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Canberra Today 17°/21° | Monday, December 6, 2021 | Digital Edition | Crossword & Sudoku

Brutal yet tender moments of dangerous exposure

“Chiaroscuro”… moments of dangerous exposure. Photo: Sam Kennedy-Hine

Theatre / “Chiaroscuro”, written and directed by David Atfield. At The Courtyard Studio until November 28. Reviewed by JOE WOODWARD.

DAVID Atfield creates a theatrical model through which to examine dialectical relationships between love, art and religion framed within the context of the artist Caravaggio and his model Gregorio.

The subject is brutal and tender; disturbing and somehow affirming of human complexity. It is presented with the precision of scientific investigation while emotionally charged and compelling.

Atfield has demanded much of his actors, Shae Kelly and Mark Salvestro, who provide a sculptured and clearly articulated argument within the stage. Their work evokes an eroticism charged with danger and explosive forebodings. The performances were enhanced by Rose Montgomery as set designer and Gillian Schwab as lighting designer with lighting shades that used tones similar to those in the original paintings.

Perhaps the acting may appear stilted and not overly reactive. However, this seems more likely to be a deliberate choice to enhance the power of gestures and visual design to extract deeper, less sentimental, depths of meaning from the work. The more intimate scenes were still engaging while allowing a sense of distance to examine those explosive moments of personal escape and finding of connection. Those moments of dangerous exposure provided a core theme. The level of revelation each character allowed himself to present to the other was extreme and created for a potentially deadly vulnerability.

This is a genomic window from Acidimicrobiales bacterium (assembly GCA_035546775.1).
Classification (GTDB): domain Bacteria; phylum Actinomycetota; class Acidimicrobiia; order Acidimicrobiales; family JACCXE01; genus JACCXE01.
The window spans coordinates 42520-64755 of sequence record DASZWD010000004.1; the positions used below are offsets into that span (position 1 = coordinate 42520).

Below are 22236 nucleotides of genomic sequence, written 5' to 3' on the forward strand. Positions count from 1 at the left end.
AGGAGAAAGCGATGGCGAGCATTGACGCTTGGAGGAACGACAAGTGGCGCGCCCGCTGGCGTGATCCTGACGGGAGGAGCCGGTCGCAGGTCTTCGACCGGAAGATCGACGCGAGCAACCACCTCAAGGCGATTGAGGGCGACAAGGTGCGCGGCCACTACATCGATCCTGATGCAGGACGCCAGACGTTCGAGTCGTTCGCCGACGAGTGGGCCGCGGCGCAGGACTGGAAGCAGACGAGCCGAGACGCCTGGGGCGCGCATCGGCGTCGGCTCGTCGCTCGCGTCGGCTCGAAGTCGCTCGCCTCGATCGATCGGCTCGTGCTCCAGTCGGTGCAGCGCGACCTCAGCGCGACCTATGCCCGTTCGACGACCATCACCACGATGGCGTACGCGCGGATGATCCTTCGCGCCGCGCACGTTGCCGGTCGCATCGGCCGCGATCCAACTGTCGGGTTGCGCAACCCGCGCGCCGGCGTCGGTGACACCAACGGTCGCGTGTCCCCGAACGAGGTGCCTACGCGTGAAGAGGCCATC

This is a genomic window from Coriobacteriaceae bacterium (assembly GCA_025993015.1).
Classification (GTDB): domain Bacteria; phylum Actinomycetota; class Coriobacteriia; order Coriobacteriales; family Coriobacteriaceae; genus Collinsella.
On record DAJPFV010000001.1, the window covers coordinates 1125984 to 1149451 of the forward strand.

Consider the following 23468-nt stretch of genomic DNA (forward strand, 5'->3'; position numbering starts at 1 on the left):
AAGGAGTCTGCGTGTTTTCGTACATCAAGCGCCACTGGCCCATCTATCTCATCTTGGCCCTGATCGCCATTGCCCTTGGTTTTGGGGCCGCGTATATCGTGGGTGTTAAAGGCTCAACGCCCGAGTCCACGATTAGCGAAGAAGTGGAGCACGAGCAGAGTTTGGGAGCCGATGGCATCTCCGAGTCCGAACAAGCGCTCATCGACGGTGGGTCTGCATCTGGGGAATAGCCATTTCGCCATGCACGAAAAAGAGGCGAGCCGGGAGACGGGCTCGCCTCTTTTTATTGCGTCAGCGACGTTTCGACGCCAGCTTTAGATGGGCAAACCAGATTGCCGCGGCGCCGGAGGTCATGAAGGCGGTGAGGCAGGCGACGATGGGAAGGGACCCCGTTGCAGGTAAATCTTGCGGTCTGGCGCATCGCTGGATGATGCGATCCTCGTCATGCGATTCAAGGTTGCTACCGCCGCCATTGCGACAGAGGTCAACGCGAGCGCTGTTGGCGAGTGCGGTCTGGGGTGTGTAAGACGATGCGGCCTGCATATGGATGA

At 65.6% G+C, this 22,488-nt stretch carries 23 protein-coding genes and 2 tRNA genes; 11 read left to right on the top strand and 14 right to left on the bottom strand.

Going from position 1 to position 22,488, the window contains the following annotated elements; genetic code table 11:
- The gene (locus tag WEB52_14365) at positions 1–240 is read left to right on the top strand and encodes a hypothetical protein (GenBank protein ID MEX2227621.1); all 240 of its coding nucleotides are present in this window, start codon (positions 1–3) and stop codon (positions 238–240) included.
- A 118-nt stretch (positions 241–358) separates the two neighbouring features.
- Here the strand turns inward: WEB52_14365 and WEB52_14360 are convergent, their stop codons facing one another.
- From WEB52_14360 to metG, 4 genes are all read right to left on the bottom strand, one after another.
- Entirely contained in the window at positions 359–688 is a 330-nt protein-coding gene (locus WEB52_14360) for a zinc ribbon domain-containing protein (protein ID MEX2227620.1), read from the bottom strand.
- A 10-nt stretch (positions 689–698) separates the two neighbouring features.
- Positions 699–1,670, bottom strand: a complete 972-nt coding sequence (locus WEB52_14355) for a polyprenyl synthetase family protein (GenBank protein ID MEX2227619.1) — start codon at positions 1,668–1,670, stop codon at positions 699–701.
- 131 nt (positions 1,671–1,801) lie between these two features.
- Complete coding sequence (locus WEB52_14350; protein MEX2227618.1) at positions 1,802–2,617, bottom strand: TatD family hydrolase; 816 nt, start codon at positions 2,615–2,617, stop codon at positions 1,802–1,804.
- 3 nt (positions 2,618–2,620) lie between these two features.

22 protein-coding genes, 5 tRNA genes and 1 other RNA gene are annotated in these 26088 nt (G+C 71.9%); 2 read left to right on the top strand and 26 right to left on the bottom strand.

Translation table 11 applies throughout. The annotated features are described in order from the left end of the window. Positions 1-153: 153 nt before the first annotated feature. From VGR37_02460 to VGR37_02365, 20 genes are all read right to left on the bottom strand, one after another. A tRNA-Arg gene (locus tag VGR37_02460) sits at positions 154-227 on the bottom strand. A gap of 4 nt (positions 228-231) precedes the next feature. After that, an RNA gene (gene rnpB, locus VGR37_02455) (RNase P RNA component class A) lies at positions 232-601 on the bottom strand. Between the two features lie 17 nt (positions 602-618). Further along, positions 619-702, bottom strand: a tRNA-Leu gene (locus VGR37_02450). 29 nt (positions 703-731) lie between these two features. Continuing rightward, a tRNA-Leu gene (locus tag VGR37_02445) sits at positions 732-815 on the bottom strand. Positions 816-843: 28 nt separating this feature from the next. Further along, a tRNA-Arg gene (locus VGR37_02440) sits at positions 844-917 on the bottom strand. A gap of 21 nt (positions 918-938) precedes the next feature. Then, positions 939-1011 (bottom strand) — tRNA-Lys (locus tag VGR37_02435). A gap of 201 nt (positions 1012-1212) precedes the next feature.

Caravaggio’s world of the 16th and 17th century might seem far away; yet its social norms can still be found in today’s society. That same fear of sexual power that drove sexual release into the shadows and deep recesses of the personal and cultural psyche is still evident today. The social flirting with sexual boundaries and power structures informs so much of media discourse and personal identity. The proliferation of extreme forms of pornography while being submerged below apparent social contracts that pretend it doesn’t exist suggests massive, if not a culturally neurotic, denial of whole areas of human reality.

“Chiaroscuro” boldly explores aspects of this dichotomy. Such material treads on cultural eggshells and requires a deft artistic and well-crafted hand to shape it for an audience. We are fortunate in having such work presented in Canberra. The brutality in the descriptions offered by the protagonists shouldn’t cloud the underlying raw truthfulness of their articulated experiences.


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Ian Meikle, editor



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